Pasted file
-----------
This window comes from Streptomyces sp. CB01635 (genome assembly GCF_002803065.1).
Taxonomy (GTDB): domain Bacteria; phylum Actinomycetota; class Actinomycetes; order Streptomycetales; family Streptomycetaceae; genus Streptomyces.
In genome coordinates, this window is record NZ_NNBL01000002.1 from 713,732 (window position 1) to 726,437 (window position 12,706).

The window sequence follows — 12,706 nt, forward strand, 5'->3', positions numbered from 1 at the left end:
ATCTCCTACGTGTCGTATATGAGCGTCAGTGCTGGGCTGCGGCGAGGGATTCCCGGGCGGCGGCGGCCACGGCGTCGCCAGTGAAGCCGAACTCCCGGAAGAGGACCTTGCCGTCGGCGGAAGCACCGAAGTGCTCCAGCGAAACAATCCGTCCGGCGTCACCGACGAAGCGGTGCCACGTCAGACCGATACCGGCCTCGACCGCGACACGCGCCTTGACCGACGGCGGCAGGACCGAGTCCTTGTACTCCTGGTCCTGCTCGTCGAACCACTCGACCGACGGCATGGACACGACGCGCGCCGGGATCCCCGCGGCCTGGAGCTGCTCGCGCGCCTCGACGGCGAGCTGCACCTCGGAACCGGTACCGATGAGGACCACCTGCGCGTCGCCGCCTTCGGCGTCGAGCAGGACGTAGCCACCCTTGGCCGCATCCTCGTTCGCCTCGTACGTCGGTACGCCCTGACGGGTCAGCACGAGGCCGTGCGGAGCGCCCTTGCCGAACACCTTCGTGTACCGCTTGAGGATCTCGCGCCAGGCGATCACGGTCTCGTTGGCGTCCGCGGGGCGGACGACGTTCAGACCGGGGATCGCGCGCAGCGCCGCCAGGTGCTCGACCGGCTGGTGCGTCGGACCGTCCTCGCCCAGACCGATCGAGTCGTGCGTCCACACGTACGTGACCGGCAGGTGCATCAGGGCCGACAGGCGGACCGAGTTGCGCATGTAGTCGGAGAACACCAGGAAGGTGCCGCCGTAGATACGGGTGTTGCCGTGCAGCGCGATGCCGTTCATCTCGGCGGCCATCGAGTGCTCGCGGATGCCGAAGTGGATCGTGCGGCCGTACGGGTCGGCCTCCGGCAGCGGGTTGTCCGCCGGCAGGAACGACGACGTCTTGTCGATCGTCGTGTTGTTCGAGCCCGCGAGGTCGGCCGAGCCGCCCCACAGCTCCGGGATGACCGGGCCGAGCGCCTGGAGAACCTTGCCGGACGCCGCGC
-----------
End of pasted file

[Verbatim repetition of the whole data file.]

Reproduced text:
This window comes from Streptomyces sp. CB01635 (genome assembly GCF_002803065.1).
Taxonomy (GTDB): domain Bacteria; phylum Actinomycetota; class Actinomycetes; order Streptomycetales; family Streptomycetaceae; genus Streptomyces.
In genome coordinates, this window is record NZ_NNBL01000002.1 from 713,732 (window position 1) to 726,437 (window position 12,706).

The window sequence follows — 12,706 nt, forward strand, 5'->3', positions numbered from 1 at the left end:
ATCTCCTACGTGTCGTATATGAGCGTCAGTGCTGGGCTGCGGCGAGGGATTCCCGGGCGGCGGCGGCCACGGCGTCGCCAGTGAAGCCGAACTCCCGGAAGAGGACCTTGCCGTCGGCGGAAGCACCGAAGTGCTCCAGCGAAACAATCCGTCCGGCGTCACCGACGAAGCGGTGCCACGTCAGACCGATACCGGCCTCGACCGCGACACGCGCCTTGACCGACGGCGGCAGGACCGAGTCCTTGTACTCCTGGTCCTGCTCGTCGAACCACTCGACCGACGGCATGGACACGACGCGCGCCGGGATCCCCGCGGCCTGGAGCTGCTCGCGCGCCTCGACGGCGAGCTGCACCTCGGAACCGGTACCGATGAGGACCACCTGCGCGTCGCCGCCTTCGGCGTCGAGCAGGACGTAGCCACCCTTGGCCGCATCCTCGTTCGCCTCGTACGTCGGTACGCCCTGACGGGTCAGCACGAGGCCGTGCGGAGCGCCCTTGCCGAACACCTTCGTGTACCGCTTGAGGATCTCGCGCCAGGCGATCACGGTCTCGTTGGCGTCCGCGGGGCGGACGACGTTCAGACCGGGGATCGCGCGCAGCGCCGCCAGGTGCTCGACCGGCTGGTGCGTCGGACCGTCCTCGCCCAGACCGATCGAGTCGTGCGTCCACACGTACGTGACCGGCAGGTGCATCAGGGCCGACAGGCGGACCGAGTTGCGCATGTAGTCGGAGAACACCAGGAAGGTGCCGCCGTAGATACGGGTGTTGCCGTGCAGCGCGATGCCGTTCATCTCGGCGGCCATCGAGTGCTCGCGGATGCCGAAGTGGATCGTGCGGCCGTACGGGTCGGCCTCCGGCAGCGGGTTGTCCGCCGGCAGGAACGACGACGTCTTGTCGATCGTCGTGTTGTTCGAGCCCGCGAGGTCGGCCGAGCCGCCCCACAGCTCCGGGATGACCGGGCCGAGCGCCTGGAGAACCTTGCCGGACGCCGCGC